Yes, You Can Recycle Cooking Oil

After you’ve fried the chicken or sautéed the veggies, don’t pour the leftover cooking oil down the drain. While it may seem harmless, pouring used oil down the drain can wreak havoc on your home’s plumbing and local sewage systems.

Collect Your Cooking Oil

If you’re not already collecting leftover cooking oil in a container beside the stove (just like Grandma!), chances are your drain has some substantial buildup. Even though it’s liquid, oil, like grease, clings to pipes in small particles that latch onto each other, collecting until you have a clogged drain — or worse. In fact, cooking oil and kitchen grease are a major cause of clogged sewer pipes.

Plumbers will tell you to pour leftover cooking oil and grease in an old can, jar, or plastic jug, and when it’s cooled, just seal the container and toss it in the trash. But there’s an alternative to throwing it out.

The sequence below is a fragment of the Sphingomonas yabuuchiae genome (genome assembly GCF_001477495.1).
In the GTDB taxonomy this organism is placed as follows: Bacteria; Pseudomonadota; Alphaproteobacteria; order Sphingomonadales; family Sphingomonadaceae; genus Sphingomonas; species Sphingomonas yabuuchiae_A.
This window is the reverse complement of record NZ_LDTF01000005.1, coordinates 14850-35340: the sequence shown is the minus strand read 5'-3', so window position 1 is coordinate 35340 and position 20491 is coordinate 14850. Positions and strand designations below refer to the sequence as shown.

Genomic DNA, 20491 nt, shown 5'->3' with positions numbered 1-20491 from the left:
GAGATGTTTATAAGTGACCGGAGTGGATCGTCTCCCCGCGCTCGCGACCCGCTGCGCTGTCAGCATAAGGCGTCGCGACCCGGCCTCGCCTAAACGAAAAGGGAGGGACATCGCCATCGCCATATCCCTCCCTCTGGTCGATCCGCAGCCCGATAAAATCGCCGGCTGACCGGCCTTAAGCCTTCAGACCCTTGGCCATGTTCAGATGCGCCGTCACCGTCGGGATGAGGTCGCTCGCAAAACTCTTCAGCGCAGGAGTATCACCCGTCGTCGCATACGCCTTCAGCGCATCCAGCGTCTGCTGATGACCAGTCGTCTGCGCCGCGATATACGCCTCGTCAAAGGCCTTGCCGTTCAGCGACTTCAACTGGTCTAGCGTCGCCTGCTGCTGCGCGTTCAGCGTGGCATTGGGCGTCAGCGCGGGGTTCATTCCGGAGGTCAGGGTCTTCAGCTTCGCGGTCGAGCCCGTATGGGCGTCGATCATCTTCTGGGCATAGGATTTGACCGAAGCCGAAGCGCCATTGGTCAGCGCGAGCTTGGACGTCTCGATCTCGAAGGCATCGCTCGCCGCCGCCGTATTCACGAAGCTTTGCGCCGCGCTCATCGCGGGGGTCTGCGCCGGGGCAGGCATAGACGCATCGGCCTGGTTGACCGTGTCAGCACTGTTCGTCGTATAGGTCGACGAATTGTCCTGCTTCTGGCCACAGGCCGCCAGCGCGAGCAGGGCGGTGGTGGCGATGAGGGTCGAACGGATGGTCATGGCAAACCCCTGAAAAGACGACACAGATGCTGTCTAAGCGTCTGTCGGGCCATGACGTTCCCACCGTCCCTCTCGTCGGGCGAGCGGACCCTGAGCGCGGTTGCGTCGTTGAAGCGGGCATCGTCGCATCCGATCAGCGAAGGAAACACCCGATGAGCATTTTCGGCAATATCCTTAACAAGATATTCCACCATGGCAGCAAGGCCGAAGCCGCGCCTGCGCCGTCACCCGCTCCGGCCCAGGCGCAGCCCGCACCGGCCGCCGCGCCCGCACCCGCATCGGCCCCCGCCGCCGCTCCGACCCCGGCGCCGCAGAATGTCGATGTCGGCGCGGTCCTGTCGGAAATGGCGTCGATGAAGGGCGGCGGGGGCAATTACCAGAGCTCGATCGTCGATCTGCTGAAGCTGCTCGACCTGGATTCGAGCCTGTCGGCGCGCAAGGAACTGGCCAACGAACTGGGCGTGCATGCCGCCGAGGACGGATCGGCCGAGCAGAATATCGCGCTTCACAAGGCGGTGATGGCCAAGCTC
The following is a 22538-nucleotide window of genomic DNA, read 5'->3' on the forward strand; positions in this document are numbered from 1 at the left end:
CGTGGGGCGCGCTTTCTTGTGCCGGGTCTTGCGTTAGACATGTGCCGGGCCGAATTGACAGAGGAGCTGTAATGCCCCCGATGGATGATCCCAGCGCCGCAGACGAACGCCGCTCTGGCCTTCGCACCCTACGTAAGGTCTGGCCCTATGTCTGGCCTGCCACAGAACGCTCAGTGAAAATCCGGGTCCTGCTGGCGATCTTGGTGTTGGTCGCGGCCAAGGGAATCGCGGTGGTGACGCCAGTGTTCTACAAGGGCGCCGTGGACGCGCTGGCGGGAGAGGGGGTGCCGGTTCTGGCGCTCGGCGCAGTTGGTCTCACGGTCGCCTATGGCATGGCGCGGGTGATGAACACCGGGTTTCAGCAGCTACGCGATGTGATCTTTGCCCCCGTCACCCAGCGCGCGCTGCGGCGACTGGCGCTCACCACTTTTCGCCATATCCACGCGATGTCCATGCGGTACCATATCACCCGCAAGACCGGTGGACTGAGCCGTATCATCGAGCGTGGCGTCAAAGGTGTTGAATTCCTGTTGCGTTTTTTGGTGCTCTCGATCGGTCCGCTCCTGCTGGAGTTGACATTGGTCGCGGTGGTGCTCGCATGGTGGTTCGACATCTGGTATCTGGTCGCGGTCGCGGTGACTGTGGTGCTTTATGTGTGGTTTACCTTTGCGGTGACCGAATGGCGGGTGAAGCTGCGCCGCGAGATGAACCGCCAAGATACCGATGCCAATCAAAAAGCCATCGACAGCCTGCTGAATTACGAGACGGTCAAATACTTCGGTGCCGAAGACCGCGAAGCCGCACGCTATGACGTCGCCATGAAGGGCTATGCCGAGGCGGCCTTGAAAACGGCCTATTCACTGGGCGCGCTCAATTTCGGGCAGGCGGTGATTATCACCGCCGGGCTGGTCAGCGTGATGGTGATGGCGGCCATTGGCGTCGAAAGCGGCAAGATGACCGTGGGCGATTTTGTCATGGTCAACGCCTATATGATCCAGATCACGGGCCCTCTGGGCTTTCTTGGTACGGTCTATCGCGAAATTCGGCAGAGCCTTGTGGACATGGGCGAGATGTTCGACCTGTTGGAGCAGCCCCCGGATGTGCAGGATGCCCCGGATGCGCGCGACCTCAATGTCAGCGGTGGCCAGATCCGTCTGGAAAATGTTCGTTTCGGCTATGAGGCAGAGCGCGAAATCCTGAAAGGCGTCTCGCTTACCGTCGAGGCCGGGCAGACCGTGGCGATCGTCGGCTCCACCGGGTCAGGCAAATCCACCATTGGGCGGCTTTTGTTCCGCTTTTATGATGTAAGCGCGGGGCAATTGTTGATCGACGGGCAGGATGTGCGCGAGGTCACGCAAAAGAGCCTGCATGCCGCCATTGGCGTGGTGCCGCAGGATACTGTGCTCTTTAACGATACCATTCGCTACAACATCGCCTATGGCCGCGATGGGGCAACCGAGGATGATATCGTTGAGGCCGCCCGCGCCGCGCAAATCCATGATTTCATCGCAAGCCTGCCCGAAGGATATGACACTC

Recycle Cooking Oil for Alternative Fuel

That’s right, your used cooking oil can be refined into an alternative fuel, or biofuel, that burns clean in most diesel engines. While many commercial facilities already contribute substantial supplies of oil for recycling, some programs invite households to recycle their excess cooking oil as well.

Use Earth911 Recycling Search to find a recycling location near you that accepts cooking oil. Also, some biofuel or biodiesel companies may provide additional drop-off locations around food-related holidays, such as Thanksgiving, so take advantage.

Be sure to check with the recycler for their requirements for oil storage and preparation and follow their guidelines. In general, don’t mix any water with the oil, try to filter out bits of food floating in the fat, and store the oil in a tightly sealed container.

Does filtering bits of food out of old oil sound gross? It’s not as bad as having to clean out your clogged drains later!

Editor’s note: Originally published on December 1, 2009, this article was updated in April 2020.

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